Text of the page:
A Quiet Place (2018)


“In a post-apocalyptic world, a family is forced to live in silence while hiding from monsters with ultra-sensitive hearing.” — IMDb

Anyone who knows me well probably knows I’m a huge fan of The Office (the American version). I’ve probably seen at least the first seven seasons over a hundred times, no joke. I’ve seen glimpses of John Krasinski in non-comedy projects but this is the first feature film of his where I’ve been able to see him fully embody a more dramatic role and I’m really psyched to see that he has some serious range. I was even more psyched that not only did he star in this but he directed it and even had a hand in writing the screenplay, which was adapted from a spec script started in 2014 by Scott Beck and Bryan Woods (who, together, started the production company Bluebox Films). They had actually toyed with the idea of developing it into part of the Cloverfield franchise but I’m really glad they opted to keep it as a standalone project.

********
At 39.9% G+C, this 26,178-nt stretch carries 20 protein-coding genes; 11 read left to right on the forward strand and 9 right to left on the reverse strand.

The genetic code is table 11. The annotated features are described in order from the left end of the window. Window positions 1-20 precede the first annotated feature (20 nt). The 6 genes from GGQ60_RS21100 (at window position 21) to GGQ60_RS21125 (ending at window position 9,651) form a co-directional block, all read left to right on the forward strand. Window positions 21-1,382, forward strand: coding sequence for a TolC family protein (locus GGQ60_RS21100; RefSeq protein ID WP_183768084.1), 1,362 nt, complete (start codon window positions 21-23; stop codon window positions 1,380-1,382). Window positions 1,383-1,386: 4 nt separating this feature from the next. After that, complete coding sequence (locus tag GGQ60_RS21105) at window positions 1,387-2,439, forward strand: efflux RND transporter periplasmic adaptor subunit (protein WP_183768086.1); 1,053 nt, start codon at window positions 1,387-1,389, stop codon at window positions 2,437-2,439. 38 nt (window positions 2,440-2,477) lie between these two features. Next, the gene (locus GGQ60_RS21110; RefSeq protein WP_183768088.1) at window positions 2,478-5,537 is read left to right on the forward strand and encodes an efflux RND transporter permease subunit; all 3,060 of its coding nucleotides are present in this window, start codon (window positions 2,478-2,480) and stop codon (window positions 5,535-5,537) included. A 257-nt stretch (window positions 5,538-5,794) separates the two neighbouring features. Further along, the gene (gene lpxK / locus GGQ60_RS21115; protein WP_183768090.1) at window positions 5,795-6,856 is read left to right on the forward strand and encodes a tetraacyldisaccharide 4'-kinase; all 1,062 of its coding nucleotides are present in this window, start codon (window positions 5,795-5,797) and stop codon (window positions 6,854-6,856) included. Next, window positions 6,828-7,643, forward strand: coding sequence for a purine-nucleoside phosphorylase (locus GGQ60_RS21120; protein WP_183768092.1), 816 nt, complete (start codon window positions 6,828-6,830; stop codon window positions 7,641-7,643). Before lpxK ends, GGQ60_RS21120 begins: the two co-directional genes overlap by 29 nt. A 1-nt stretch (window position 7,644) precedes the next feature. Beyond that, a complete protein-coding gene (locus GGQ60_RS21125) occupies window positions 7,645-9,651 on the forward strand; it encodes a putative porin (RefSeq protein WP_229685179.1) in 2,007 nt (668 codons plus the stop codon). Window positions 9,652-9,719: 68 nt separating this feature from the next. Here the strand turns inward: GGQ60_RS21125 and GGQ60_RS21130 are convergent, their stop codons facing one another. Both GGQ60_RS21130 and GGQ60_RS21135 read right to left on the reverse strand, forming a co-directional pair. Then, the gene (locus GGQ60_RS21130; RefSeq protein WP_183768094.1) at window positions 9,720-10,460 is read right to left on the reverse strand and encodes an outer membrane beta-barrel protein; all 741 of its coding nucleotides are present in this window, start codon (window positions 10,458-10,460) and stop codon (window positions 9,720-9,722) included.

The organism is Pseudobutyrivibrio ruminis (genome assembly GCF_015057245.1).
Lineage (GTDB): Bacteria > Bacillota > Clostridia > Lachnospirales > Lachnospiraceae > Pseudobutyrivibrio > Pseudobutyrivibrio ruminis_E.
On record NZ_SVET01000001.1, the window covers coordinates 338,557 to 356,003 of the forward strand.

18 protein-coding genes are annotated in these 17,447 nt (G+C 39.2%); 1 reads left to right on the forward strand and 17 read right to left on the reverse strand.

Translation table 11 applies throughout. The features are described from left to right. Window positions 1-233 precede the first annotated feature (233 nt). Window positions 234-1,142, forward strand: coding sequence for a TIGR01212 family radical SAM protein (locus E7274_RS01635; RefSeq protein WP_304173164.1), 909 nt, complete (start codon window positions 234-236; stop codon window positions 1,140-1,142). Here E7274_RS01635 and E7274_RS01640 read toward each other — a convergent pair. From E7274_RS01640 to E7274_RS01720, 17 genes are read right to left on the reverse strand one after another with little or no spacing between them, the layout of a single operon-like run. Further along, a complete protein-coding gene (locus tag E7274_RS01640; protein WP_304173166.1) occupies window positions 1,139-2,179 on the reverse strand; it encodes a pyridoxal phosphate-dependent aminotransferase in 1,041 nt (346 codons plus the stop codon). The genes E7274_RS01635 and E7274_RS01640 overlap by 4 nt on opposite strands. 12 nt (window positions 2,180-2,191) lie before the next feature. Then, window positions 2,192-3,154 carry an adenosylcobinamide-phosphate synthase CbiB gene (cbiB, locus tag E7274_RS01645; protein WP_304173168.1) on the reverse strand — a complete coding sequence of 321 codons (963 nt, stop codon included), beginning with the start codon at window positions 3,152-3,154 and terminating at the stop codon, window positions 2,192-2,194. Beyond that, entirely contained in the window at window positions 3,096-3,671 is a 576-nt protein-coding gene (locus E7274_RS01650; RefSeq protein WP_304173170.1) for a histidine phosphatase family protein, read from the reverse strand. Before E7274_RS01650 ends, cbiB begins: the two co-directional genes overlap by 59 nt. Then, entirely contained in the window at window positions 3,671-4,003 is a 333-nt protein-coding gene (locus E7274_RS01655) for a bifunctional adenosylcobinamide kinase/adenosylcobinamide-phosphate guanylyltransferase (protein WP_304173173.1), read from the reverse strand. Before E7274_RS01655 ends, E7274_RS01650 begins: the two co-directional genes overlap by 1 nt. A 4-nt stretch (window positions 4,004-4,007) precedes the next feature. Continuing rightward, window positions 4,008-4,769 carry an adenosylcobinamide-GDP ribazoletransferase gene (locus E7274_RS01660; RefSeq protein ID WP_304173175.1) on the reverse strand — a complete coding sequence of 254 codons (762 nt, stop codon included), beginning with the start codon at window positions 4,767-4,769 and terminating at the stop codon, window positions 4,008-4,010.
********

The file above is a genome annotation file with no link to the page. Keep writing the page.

I was super pleased with the film overall. I thought it was really clever all the way through, with lots of interesting details and subtleties. The acting was great and, because of the nature of the story — with the family needing to be completely silent at all times — we are forced to really focus deeply and watch every single movement and facial expression, which made it an intense watching experience. It was also super emotional, which isn’t the most common thing for a horror movie but something I always really appreciate.